My 6 year old daughter has had a bit of a problem telling the truth for about the past year, although most of it is imagination related stuff.. Like my mom will ask me things that my daughter told her she did and was doing.. Strange stuff! I would ask her about it and she would just smile like it was a funny joke. I explained to her that she needed to tell the truth because it was confusing her Grandmother! She has lied about everyday things, too and I have to pry the truth out of her. She has often blamed it on other siblings as well. I asked a friend who is a psychologist (I usually don't like their advice but he is a friend from church) and he said from about 4-6yrs old there are a lot of changes going on and they will grow out of most stuff. It also might be that she just figured out that she can control the activities in her life somewhat by altering the truth or passing the blame. My daughter has gotten a lot better... She mainly just makes up stuff from her vivid imagination now.. I think the best thing you can do is talk to her, reaffirm the importance of telling the truth and wait for it to pass. Good luck!


I dont think she means to lie, you are placing high and unreasonable expectations that force her to behave this way. For example, you asked her to go to the potty, she returns and says she's done. You know she didnt potty because you know for a fact that she couldnt unsnap those pants. You set her up for failure. If you expected her to do it, you should have assisted her and unsnapped her pants, then snapped the pants back once she returned from potting. If its your goal to have her do things independently then communicate and assist her to suceed.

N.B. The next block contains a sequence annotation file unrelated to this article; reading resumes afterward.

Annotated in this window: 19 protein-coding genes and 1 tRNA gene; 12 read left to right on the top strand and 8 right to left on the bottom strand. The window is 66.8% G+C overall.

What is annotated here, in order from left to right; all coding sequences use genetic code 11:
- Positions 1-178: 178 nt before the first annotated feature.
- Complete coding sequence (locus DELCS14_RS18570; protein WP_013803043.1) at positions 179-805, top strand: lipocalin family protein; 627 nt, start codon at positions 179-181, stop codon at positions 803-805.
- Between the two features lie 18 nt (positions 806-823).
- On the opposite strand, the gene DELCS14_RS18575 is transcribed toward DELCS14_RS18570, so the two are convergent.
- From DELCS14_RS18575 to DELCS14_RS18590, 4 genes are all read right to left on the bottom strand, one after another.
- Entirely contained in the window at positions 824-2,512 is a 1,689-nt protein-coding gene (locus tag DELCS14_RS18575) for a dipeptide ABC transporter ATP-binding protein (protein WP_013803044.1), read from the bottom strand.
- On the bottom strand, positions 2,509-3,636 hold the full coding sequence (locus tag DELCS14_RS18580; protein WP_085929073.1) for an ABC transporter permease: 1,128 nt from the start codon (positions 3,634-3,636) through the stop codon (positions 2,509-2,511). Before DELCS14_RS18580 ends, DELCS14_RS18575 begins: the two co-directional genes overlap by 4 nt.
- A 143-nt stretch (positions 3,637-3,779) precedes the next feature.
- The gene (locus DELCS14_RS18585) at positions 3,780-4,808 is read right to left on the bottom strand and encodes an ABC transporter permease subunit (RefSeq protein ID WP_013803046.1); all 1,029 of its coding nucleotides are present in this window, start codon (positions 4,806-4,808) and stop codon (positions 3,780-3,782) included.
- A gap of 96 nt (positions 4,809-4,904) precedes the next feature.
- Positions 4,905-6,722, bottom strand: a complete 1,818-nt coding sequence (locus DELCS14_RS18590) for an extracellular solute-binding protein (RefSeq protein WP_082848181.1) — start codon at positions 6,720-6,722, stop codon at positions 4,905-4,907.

Do not compare her to her brother. Even though she's very young, dont think she cant sense your comparisons. She knows that she is expected to behave as well as her brother, therefore, she is forced to compete for your attention and lies in order to please you. Siblings will not act alike or do things the same manner. Her thought process and development will be very different from that of her brothers.

My 2 boys learned their potting right away, my daughter didnt. I had to take a little time in order to show her the difference in the personal mechanics of how men and women potty and take care of themselves.